Ghislaine Maxwell is demanding an in-person arraignment on the latest sex trafficking charges after her last court live stream was hacked by QAnon supporters.
The British socialite is facing accusations of grooming a 14-year-old girl to engage in sexual acts with her and Jeffrey Epstein in Florida from 2001 to 2004.
Her lawyers are asking a judge to allow her to appear in a physical courtroom rather than pleading guilty or not guilty via video link.
Maxwell’s January video hearing was reportedly illegally streamed on YouTube and watched by 14,000 people. QAnon supporters posted messages in a live chat.
“As counsel has notified the government, Ms. Maxwell is requesting an in-person arraignment. She will not waive that right, most especially in light of media coverage and the debacle that occurred during a remote proceeding in a related civil case before Judge Preska,” her lawyers said in a court filing.
During the January hearing, a deputy clerk at Manhattan Federal Court interrupted proceedings to tell Judge Loretta Preska that the hearing was being livestreamed.
“Whoever is doing it, you are operating against the law,” the judge said. “I suspect there is a way to find out. So I will ask you, most respectfully, to stop doing it.”
The livestream ended and the hearing was able to continue.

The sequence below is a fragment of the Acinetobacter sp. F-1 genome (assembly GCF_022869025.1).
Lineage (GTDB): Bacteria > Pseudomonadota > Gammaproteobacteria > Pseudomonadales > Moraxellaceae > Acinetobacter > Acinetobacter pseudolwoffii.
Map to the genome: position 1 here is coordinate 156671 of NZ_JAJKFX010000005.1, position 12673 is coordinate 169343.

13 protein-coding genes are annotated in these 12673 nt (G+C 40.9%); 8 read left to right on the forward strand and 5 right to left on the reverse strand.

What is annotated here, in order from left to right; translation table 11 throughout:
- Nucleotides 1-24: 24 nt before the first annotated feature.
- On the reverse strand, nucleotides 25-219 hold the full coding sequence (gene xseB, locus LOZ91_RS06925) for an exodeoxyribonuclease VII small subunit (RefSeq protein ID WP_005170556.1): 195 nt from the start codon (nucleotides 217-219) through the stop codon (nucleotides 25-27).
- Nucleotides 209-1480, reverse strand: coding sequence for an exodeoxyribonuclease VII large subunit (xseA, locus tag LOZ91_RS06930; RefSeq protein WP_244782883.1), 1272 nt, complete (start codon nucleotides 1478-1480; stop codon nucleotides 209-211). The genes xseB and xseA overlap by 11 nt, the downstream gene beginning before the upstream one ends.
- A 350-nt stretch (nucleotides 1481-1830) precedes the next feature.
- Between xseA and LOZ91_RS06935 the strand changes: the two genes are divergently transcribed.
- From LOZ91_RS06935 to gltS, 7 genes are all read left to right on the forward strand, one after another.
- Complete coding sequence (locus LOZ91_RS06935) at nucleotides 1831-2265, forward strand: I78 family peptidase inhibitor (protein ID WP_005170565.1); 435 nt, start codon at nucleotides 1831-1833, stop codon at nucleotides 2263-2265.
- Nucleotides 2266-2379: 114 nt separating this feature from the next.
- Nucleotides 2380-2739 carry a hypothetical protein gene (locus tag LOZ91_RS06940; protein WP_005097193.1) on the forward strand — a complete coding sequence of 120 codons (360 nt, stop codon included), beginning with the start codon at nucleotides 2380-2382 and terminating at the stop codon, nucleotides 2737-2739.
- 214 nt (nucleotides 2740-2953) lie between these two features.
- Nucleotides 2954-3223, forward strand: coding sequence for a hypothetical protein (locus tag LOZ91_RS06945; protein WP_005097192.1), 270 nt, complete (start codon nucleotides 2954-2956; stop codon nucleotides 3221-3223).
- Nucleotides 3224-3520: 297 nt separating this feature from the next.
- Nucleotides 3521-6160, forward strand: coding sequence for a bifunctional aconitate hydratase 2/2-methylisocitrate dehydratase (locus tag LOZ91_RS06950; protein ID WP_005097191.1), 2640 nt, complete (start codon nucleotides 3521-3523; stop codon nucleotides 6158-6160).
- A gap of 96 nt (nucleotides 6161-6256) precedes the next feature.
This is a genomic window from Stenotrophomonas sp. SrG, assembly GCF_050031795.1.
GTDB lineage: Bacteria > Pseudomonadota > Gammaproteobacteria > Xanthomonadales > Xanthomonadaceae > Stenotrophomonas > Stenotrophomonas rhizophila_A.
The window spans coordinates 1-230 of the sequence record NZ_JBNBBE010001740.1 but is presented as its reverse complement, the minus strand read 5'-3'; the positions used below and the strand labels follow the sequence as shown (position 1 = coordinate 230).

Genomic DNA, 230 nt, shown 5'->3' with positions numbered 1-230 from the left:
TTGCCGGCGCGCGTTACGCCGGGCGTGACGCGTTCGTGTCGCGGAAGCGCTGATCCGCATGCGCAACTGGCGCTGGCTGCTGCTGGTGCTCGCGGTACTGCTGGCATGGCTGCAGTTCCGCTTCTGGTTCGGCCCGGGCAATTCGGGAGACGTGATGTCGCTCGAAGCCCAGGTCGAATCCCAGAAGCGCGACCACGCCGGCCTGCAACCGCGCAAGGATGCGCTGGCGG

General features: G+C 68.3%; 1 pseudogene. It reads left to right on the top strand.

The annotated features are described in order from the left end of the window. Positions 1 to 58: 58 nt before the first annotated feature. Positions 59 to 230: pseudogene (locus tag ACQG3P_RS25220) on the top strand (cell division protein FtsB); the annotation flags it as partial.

The original charges against Maxwell were related to crimes allegedly committed in the 1990s. But the new indictment states that the sex trafficking of “Minor Victim-4” took place between 2001 and 2004.
In the latest court filing, Maxwell’s lawyers accused prosecutors of abusing their power in bringing the latest indictment against her.
“That the government has made this move late in the game – with trial set for July 12th – is obvious tactical gamesmanship,” they stated.
“Adding charges that were never launched against Jeffrey Epstein based on evidence that was in the government’s possession for years is shocking, unfair, and an abuse of power.”
They are asking for the in-person hearing to be pushed back to April 23 in order for Maxwell’s family to be able to attend.
“Counsel appreciates that an in-person arraignment requires some logistical arrangements which may be accommodated by the requested date,” they stated in a letter to the court. “Further, the extra time will permit Ms. Maxwell’s family members to adjust their schedules and make travel arrangements to attend the court proceedings.”
Ghislaine Maxwell was arrested last July at her luxurious compound in New Hampshire, almost a year after the arrest of Jeffrey Epstein.